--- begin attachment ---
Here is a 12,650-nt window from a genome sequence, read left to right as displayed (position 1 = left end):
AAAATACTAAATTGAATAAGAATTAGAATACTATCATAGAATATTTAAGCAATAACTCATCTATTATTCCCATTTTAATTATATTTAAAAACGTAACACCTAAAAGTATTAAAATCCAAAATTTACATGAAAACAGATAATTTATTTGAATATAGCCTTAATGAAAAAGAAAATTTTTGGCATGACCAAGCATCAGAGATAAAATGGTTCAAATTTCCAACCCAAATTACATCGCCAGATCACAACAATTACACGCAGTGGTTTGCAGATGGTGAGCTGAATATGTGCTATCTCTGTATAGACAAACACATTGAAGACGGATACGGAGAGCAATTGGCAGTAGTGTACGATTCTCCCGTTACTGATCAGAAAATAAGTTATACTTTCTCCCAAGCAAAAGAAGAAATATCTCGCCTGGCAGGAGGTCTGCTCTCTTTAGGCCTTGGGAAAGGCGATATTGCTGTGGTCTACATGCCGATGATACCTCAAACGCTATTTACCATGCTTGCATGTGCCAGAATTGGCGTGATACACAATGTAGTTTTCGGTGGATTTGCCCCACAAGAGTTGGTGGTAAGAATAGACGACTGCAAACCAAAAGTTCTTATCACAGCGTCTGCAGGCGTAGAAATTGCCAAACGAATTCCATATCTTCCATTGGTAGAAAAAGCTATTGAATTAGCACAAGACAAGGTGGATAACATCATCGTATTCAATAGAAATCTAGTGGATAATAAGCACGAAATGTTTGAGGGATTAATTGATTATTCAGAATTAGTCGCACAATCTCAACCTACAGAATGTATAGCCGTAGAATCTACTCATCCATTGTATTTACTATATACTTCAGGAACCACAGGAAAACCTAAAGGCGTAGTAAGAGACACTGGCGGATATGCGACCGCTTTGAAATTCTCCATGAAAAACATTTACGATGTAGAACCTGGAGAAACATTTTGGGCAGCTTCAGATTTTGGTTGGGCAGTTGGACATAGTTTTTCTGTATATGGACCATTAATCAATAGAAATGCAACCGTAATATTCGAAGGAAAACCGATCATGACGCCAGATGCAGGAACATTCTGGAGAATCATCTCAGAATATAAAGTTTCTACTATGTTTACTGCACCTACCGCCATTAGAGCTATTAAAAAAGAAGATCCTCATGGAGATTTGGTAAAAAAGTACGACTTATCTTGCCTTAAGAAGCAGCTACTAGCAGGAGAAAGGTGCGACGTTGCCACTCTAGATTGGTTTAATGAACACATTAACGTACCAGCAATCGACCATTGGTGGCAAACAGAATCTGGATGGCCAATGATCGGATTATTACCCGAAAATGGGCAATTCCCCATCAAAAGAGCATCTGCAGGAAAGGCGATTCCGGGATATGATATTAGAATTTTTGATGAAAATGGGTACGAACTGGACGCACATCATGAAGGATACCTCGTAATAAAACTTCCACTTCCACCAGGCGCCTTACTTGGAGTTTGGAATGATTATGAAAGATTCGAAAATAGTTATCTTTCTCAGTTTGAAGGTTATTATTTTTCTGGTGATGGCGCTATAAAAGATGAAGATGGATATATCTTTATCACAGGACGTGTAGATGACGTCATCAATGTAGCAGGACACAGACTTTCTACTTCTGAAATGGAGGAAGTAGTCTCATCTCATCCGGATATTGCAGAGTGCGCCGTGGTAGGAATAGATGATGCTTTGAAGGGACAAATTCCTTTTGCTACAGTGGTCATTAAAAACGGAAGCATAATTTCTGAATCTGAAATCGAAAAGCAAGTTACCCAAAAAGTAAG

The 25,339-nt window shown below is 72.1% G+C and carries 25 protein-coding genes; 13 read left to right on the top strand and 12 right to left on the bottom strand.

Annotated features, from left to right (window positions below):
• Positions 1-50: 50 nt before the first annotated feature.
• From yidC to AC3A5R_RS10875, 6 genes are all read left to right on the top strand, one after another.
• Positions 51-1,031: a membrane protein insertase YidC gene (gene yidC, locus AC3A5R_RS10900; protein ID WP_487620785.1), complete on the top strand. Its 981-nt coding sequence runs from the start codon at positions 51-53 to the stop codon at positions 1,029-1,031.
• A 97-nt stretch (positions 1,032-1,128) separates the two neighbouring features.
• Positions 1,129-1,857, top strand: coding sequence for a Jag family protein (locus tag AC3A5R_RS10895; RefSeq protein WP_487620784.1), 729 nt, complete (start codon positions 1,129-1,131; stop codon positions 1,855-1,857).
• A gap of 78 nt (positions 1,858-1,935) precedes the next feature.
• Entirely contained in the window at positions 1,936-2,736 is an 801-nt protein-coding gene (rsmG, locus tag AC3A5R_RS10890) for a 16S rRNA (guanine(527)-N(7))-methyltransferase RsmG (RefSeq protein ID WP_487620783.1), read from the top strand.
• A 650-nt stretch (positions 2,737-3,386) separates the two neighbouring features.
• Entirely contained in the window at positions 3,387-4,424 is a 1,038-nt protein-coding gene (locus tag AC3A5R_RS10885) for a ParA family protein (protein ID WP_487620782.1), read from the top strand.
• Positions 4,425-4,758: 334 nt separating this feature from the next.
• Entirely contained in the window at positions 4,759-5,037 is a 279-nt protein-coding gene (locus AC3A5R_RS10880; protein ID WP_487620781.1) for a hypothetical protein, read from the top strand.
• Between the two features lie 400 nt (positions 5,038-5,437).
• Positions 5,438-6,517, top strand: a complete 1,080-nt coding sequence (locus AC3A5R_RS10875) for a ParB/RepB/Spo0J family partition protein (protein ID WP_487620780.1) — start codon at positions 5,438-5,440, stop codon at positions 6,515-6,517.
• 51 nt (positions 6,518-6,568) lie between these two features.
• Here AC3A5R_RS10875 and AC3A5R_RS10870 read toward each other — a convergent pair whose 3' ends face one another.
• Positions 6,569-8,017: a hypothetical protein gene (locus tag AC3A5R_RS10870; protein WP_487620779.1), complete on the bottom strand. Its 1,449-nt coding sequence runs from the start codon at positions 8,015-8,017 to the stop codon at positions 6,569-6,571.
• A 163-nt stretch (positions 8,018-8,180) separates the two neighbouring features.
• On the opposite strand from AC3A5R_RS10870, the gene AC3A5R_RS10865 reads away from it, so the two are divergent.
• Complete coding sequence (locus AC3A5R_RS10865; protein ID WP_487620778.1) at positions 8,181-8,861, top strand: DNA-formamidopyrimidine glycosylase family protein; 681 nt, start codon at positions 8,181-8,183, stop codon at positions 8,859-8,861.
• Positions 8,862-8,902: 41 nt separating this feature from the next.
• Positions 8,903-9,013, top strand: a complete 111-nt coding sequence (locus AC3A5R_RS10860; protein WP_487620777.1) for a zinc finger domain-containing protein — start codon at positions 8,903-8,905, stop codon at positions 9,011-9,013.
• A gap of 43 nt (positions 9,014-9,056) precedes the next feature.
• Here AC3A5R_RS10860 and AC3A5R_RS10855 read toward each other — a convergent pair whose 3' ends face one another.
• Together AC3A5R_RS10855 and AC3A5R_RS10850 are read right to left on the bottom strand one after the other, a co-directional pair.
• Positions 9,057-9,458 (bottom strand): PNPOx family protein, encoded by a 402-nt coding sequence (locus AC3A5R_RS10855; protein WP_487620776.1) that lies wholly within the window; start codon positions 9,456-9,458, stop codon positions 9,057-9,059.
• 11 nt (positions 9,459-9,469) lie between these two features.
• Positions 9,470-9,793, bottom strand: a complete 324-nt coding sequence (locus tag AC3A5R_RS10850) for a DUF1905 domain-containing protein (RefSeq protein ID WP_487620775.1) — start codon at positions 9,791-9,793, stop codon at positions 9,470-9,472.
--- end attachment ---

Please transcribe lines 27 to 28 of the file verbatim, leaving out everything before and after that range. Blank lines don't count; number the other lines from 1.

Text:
• Here AC3A5R_RS10860 and AC3A5R_RS10855 read toward each other — a convergent pair whose 3' ends face one another.
• Together AC3A5R_RS10855 and AC3A5R_RS10850 are read right to left on the bottom strand one after the other, a co-directional pair.